Wow. Talk about blowing me away, because if there’s one show I know I’m going to be blogging about, it’s Natsuyuki Rendezvous, a show that’s all about subtlety. Mixing elements from AnoHana and Natsume Yuujinchou (and what should have been the great potential of Sakamichi no Apollon) here’s a show that relies primarily on dialogue and facial/body movements. From the very beginning, to where Hazuki asks “Should I buy flowers…for a florist?” to the very end, where he confronts that fear and simply tells Shimao, “I’m going to steal your wife” shows that we’re dealing with a show that may have a light and still meaningful complex, but underneath the simplicity lies some very mature and heartbreaking currents.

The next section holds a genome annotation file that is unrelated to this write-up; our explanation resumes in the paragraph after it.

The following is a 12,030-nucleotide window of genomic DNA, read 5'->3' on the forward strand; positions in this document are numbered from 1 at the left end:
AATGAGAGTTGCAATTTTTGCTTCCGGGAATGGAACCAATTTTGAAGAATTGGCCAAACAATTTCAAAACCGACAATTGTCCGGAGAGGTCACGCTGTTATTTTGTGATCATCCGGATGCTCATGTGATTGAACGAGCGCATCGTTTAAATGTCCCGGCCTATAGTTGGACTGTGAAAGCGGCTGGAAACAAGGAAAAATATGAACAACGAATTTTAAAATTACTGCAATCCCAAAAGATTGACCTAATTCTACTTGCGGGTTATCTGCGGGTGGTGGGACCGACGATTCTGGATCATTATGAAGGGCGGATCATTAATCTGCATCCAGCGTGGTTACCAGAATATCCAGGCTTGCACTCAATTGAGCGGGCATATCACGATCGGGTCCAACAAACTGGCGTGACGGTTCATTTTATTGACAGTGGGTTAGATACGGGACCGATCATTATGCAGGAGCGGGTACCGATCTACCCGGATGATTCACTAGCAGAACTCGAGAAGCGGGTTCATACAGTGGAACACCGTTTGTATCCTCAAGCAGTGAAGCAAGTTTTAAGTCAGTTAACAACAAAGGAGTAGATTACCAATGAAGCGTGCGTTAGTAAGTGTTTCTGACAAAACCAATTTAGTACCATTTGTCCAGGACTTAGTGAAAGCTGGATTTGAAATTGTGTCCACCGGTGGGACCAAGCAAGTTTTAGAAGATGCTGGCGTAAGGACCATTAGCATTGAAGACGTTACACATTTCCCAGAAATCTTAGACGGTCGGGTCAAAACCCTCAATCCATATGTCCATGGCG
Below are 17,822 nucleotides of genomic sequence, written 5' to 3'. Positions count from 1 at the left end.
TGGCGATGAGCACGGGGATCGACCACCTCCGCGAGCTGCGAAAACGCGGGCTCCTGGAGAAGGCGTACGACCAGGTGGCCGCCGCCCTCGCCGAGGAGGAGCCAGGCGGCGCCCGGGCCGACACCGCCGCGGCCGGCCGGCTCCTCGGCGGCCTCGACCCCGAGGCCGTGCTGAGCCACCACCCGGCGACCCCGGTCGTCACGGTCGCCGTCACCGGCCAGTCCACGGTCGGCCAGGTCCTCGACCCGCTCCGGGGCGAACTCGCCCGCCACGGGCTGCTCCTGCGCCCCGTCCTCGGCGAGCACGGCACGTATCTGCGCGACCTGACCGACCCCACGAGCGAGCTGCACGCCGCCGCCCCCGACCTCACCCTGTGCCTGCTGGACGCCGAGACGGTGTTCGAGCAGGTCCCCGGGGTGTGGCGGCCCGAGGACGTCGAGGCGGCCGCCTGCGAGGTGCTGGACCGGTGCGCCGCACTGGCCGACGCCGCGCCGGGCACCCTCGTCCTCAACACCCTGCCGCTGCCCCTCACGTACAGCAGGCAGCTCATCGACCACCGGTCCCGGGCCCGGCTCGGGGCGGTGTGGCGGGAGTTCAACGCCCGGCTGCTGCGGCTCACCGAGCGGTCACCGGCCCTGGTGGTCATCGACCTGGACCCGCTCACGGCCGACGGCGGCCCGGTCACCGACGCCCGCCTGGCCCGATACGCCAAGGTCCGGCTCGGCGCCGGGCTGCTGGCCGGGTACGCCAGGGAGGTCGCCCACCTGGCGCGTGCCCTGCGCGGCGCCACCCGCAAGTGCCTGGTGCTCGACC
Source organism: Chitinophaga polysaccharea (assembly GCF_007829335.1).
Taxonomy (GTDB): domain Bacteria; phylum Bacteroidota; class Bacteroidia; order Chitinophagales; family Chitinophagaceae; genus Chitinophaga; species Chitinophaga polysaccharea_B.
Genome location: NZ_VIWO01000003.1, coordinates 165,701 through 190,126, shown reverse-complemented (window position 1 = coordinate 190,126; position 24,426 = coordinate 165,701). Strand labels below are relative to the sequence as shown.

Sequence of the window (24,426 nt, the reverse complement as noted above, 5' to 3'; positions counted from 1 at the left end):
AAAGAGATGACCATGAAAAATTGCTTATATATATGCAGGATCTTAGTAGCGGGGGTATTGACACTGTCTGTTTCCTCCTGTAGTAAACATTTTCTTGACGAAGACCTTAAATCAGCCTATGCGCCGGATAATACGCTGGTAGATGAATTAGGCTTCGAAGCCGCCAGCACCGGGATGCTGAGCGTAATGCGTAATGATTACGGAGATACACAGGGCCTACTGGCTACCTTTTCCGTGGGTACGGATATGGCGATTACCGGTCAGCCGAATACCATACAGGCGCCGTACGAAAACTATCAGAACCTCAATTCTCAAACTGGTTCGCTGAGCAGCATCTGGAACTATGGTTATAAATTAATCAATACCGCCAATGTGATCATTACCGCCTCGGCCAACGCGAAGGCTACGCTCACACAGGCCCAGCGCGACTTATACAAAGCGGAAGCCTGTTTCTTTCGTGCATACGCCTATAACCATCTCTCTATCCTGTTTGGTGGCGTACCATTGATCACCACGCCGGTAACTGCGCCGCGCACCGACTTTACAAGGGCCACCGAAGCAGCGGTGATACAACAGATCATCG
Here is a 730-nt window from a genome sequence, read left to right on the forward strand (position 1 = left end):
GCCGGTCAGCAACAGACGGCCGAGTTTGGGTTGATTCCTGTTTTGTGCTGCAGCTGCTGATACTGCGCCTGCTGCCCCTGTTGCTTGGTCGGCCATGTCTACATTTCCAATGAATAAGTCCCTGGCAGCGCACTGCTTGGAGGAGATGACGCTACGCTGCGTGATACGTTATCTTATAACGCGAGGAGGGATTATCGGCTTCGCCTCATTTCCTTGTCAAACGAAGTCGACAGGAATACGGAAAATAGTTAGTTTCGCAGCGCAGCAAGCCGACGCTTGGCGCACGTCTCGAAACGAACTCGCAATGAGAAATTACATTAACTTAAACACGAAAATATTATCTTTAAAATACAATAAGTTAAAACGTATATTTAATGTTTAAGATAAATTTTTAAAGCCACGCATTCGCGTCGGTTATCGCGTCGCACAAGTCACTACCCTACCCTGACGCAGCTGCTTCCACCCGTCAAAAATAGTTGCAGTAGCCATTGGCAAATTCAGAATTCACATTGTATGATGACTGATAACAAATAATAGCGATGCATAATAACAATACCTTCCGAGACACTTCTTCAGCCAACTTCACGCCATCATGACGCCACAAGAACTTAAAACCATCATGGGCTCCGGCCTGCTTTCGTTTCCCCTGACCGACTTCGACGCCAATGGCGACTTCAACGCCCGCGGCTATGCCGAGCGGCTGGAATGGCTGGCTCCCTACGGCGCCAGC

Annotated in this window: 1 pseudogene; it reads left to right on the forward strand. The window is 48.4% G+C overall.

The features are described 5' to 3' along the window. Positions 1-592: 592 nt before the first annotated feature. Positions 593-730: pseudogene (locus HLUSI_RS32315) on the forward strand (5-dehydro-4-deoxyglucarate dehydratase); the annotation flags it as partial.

We’re introduced to Ryusuke Hazuki, a man who could be noted for his gangly hair and rather demeaning looks. Obsessed with the charming florist near his apartment, he even buys plants- 5 of them a week- just to see her face, but is unable to bring himself to actually say anything. It’s the sense of embarrassment we’re all familiar with in trying to confess to someone we love, but feel like we’re not worth the attempt. For Ryusuke, a man who thinks more than he speaks, Rokka Shimao is a girl who makes his tongue stick to his throat. This all changes when he signs up to work at the florist shop, hoping to get a good chance to speak to Rokka. Does it work? Of course not. As humans, we are bound by the limitations we impose upon ourselves. For Ryusuke, it’s the feeling of worthlessness; of being ashamed, of self pity and of being confused. It’s no doubt that these are the same emotions that hold him back even after he takes up the job and manages to have a good reason to actually be near Rokka. Just when things can change though, fate turns the wheels again and Rokka finds out that he’s the only one who can see Shimao; a rather “clumsy” man as described by Rokka, whose lingering attachment to Rokka despite him being dead is what keeps him in the living world. Dealing with this new factor in his life, Hazuki stumbles, but nevertheless confesses to Rokka and tells Shimao straight up that despite this tragedy hovering around in gloom around him, he’s still going to try his hardest to win over Rokka’s heart.